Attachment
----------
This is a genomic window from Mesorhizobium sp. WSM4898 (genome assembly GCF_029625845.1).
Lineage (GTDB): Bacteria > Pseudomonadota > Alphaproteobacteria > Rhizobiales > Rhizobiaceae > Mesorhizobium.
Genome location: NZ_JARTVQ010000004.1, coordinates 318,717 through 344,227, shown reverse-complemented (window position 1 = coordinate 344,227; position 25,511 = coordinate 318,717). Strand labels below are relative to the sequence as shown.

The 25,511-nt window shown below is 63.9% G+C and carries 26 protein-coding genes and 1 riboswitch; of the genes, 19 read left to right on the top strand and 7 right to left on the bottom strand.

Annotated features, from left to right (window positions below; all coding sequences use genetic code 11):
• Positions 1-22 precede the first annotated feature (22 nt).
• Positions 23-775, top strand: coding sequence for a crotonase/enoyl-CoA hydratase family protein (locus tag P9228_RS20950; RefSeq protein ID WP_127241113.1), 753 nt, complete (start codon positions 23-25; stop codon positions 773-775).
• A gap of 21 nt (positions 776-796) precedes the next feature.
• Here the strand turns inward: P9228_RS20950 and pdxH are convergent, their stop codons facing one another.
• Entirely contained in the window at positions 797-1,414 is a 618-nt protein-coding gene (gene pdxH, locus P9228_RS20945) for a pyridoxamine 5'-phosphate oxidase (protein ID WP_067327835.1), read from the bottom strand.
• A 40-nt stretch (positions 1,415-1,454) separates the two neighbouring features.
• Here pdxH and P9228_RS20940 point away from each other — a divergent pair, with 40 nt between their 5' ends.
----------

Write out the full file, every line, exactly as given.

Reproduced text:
This is a genomic window from Mesorhizobium sp. WSM4898 (genome assembly GCF_029625845.1).
Lineage (GTDB): Bacteria > Pseudomonadota > Alphaproteobacteria > Rhizobiales > Rhizobiaceae > Mesorhizobium.
Genome location: NZ_JARTVQ010000004.1, coordinates 318,717 through 344,227, shown reverse-complemented (window position 1 = coordinate 344,227; position 25,511 = coordinate 318,717). Strand labels below are relative to the sequence as shown.

The 25,511-nt window shown below is 63.9% G+C and carries 26 protein-coding genes and 1 riboswitch; of the genes, 19 read left to right on the top strand and 7 right to left on the bottom strand.

Annotated features, from left to right (window positions below; all coding sequences use genetic code 11):
• Positions 1-22 precede the first annotated feature (22 nt).
• Positions 23-775, top strand: coding sequence for a crotonase/enoyl-CoA hydratase family protein (locus tag P9228_RS20950; RefSeq protein ID WP_127241113.1), 753 nt, complete (start codon positions 23-25; stop codon positions 773-775).
• A gap of 21 nt (positions 776-796) precedes the next feature.
• Here the strand turns inward: P9228_RS20950 and pdxH are convergent, their stop codons facing one another.
• Entirely contained in the window at positions 797-1,414 is a 618-nt protein-coding gene (gene pdxH, locus P9228_RS20945) for a pyridoxamine 5'-phosphate oxidase (protein ID WP_067327835.1), read from the bottom strand.
• A 40-nt stretch (positions 1,415-1,454) separates the two neighbouring features.
• Here pdxH and P9228_RS20940 point away from each other — a divergent pair, with 40 nt between their 5' ends.